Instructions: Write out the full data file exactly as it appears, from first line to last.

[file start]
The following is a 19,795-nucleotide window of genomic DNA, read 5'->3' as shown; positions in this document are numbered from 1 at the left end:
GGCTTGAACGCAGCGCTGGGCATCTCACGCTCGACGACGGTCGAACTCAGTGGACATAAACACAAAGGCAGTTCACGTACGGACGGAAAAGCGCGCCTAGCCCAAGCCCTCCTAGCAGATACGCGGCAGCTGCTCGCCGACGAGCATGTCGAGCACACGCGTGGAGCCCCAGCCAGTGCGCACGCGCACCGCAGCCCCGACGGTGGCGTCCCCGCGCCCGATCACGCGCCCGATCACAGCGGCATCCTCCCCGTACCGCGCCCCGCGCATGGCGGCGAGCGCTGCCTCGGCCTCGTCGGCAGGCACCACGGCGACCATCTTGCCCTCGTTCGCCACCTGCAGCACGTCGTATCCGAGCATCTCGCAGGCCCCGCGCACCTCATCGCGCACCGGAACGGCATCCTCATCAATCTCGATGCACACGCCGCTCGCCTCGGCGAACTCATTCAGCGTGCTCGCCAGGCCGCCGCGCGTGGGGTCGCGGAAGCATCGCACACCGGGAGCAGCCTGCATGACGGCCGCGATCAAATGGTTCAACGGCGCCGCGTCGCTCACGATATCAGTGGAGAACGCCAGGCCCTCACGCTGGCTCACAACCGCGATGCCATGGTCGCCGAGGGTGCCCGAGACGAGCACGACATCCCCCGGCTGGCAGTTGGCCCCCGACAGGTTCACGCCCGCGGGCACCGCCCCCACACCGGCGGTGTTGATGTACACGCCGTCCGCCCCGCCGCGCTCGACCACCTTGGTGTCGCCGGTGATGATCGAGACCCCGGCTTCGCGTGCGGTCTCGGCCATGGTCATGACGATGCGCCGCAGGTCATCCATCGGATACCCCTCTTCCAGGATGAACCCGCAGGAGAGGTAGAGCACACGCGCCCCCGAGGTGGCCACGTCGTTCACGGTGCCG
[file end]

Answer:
The following is a 19,795-nucleotide window of genomic DNA, read 5'->3' as shown; positions in this document are numbered from 1 at the left end:
GGCTTGAACGCAGCGCTGGGCATCTCACGCTCGACGACGGTCGAACTCAGTGGACATAAACACAAAGGCAGTTCACGTACGGACGGAAAAGCGCGCCTAGCCCAAGCCCTCCTAGCAGATACGCGGCAGCTGCTCGCCGACGAGCATGTCGAGCACACGCGTGGAGCCCCAGCCAGTGCGCACGCGCACCGCAGCCCCGACGGTGGCGTCCCCGCGCCCGATCACGCGCCCGATCACAGCGGCATCCTCCCCGTACCGCGCCCCGCGCATGGCGGCGAGCGCTGCCTCGGCCTCGTCGGCAGGCACCACGGCGACCATCTTGCCCTCGTTCGCCACCTGCAGCACGTCGTATCCGAGCATCTCGCAGGCCCCGCGCACCTCATCGCGCACCGGAACGGCATCCTCATCAATCTCGATGCACACGCCGCTCGCCTCGGCGAACTCATTCAGCGTGCTCGCCAGGCCGCCGCGCGTGGGGTCGCGGAAGCATCGCACACCGGGAGCAGCCTGCATGACGGCCGCGATCAAATGGTTCAACGGCGCCGCGTCGCTCACGATATCAGTGGAGAACGCCAGGCCCTCACGCTGGCTCACAACCGCGATGCCATGGTCGCCGAGGGTGCCCGAGACGAGCACGACATCCCCCGGCTGGCAGTTGGCCCCCGACAGGTTCACGCCCGCGGGCACCGCCCCCACACCGGCGGTGTTGATGTACACGCCGTCCGCCCCGCCGCGCTCGACCACCTTGGTGTCGCCGGTGATGATCGAGACCCCGGCTTCGCGTGCGGTCTCGGCCATGGTCATGACGATGCGCCGCAGGTCATCCATCGGATACCCCTCTTCCAGGATGAACCCGCAGGAGAGGTAGAGCACACGCGCCCCCGAGGTGGCCACGTCGTTCACGGTGCCG